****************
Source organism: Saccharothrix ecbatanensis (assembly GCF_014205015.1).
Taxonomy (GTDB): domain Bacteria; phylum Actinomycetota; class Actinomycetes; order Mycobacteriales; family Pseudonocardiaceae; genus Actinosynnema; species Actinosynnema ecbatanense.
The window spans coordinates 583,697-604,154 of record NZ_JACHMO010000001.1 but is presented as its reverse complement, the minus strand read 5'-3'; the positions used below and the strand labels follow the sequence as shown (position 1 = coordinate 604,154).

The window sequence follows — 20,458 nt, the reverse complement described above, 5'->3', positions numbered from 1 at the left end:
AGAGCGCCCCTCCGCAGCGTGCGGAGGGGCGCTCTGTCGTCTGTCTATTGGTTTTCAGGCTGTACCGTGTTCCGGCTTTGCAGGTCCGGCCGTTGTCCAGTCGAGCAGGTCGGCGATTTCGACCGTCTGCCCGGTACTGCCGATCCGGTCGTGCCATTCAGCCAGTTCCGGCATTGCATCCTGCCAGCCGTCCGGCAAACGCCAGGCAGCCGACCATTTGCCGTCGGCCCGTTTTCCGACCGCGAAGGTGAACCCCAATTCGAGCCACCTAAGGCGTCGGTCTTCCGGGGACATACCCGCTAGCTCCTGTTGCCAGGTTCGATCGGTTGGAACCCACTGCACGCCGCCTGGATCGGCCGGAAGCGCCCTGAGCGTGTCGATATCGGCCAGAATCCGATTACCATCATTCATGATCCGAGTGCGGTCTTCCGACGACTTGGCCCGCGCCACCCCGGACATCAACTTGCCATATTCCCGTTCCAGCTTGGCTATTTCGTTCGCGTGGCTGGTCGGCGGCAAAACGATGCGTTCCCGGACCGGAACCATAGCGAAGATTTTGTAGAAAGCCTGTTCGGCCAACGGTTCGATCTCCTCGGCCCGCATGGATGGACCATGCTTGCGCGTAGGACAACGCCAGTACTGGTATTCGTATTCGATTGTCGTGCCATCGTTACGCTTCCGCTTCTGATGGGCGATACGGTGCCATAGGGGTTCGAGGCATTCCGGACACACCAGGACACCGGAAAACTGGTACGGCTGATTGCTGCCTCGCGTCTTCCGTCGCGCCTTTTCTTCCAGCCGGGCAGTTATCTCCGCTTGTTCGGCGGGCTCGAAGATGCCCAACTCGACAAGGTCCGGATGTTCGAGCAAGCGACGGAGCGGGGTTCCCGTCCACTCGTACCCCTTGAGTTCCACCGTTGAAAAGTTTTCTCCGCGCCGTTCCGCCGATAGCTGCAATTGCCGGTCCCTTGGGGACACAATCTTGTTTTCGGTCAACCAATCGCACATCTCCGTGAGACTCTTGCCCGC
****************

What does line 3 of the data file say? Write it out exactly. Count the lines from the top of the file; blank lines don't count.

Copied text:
The window spans coordinates 583,697-604,154 of record NZ_JACHMO010000001.1 but is presented as its reverse complement, the minus strand read 5'-3'; the positions used below and the strand labels follow the sequence as shown (position 1 = coordinate 604,154).